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Jan-Willem van Aalst

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The Times Atlas of the World (World Atlas)
The Times Atlas of the World (World Atlas)

283 of 287 people found the following review helpful
4.0 out of 5 stars Great for family use, 14 Jun. 2002
With the release of the 2nd edition of the Reference Atlas of the World, Times Books have now completed the re-styling of their entire range of world atlases. This Reference edition takes the middle position of the five volumes, having two smaller siblings and two larger. In fact, this atlas is characterized by compromises on almost all levels. This is not necessarily always bad: you get a fairly detailed coverage of the world, plus 46 city plans and much information on the states and territories of the world. World coverage is more or less based on land mass, which means Asia gets a lot more than Europe, though densely populated European areas such as southern UK and German Ruhr area are mapped at larger scales. France and Spain are a bit disappointing, though U.S., India, China, and SE Australia are very good. The coloring of the maps is highly subtle but not overall consistent with the other Times atlases. The plates are highly legible and what's more, the data is very up-to-date. For example, cities that have recently exceeded 1 million inhabitants are shown as such, and the recent borderline agreement between Yemen and Saudi-Arabia is also incorporated.
The 103 maps together show 47,000 place names which is good for an atlas of this size. The thematic section is not large but it provides very handy concise information on the most important topics. The 46 city maps are a real treat - and these are not included in the largest edition, the Comprehensive edition.
If you want an atlas primarily for answering the question "Where is it located", I suggest you buy one of the two bigger siblings, but if you want a world atlas with a general overview of the world, this one does a good job. There are comparatively-sized atlases at a much cheaper price, but Times has a reputation and the extra cost is not just for the name of Times. This atlas breathes authoritativeness and detail. And a nice companion for day-to-day reference.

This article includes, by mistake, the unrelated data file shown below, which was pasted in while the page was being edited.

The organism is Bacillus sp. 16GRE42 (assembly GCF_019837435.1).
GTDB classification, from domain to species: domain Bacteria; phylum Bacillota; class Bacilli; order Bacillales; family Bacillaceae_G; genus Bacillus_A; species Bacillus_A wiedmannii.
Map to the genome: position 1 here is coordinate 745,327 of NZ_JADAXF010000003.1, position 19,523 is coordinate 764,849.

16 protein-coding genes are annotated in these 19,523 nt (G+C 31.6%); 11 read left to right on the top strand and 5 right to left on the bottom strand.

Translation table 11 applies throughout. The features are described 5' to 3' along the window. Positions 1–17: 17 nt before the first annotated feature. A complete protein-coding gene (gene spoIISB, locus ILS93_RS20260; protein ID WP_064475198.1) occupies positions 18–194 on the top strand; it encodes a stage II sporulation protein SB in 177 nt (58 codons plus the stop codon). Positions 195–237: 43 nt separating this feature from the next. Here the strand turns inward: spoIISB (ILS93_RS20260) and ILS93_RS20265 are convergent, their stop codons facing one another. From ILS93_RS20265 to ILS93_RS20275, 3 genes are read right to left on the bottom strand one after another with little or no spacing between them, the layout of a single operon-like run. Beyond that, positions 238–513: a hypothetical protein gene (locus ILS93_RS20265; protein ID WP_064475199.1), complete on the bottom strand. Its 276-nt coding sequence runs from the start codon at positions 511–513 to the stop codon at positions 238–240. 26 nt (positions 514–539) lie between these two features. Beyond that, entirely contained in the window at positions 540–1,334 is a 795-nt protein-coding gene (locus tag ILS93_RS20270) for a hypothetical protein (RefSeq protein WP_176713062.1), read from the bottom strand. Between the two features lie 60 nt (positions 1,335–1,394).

The Lord of the Rings Official Movie Guide
The Lord of the Rings Official Movie Guide
by Brian Sibley
Edition: Paperback

26 of 35 people found the following review helpful
4.0 out of 5 stars Colourful, but not really in-depth, 7 Dec. 2001
This book is a nice teaser for the upcoming blockbuster "Fellowship of the ring", but to call it a movie guide... that I find somewhat too much to say.
Sure, there a are some great photographs and interesting looks behind the scenes, but the stories about the people behind the movie remain rather superficial. For example, only the main characters are quoted, but their date of birth, for example, isn't even included. And of the hundreds of people behind the scenes, only four or five are really brought into the spotlight.
I suspect that there will be a much more comprehensive movie guide when all three films of the trilogy have been released, say in the spring of 2004.

Collins New World Atlas
Collins New World Atlas
by Atlas
Edition: Hardcover

13 of 13 people found the following review helpful
5.0 out of 5 stars Highly innovative and accurate, plus great photos, 6 Dec. 2001
It was certainly quite a surprise to open the Collins [NEW] world atlas - it is not at all "your everyday average world atlas" that are commonly found in bookstores. The HarperCollins Cartographic team has succeeded in constructing a highly innovative new world atlas with many features currently not found in any other printed world atlas. In this regard, this world atlas is absolutely ahead of its time and will serve as an example for many other publishers to come. Especially the degree of integration between thematic, reference and index section is refreshingly unique and makes the book a pleasure for both study and home use. Some of the most readable reference maps to this date are complemented by a large variety of stunning photographs and satellite images of all regions on our planet, both of which are represented in a contemporary, almost futuristic design, which breathes a sense of accuracy and "up-to-date-ness".
The index of 80,000 names is quite good for a world atlas of this size, and I'm convinced that the atlas will appeal to a wide spectrum of audiences. If you are looking for a reference-type of world atlas with many places in highly densely populated areas, you'd be better off with the Times Comprehensive, Times Concise, or National Geographic Atlas, but especially the thematic qualities make this atlas so much more interesting.

Concise Atlas of the World (World Atlas)
Concise Atlas of the World (World Atlas)

4.0 out of 5 stars A well-done debut atlas publication by AND, 5 Jun. 2000
A great effort for a first publication. The big plus of this atlas is their depiction of shaded relief: while many atlases only succeed in ugly shading that make the maps less legible, AND have really done a splendid job. The coastlines are also amazingly accurate. Plus, the index size of 20,000+ is more than outstanding for an atlas of its size. Some negative points are initial "child problems": in a short time I've compiled a fair list of places erroneously located or with wrong spelling. Also, state boundaries are not too accurate, either. Much country population data is outdated by now. The paper margins are too wide, too. Other than flags and statistics, there are no thematic plates. Still, in spite of this, this atlas has the potential of becoming a serious competitor of established names such as Times and Rand McNally. In its size class, it is already now one of the most detailed you'll find.

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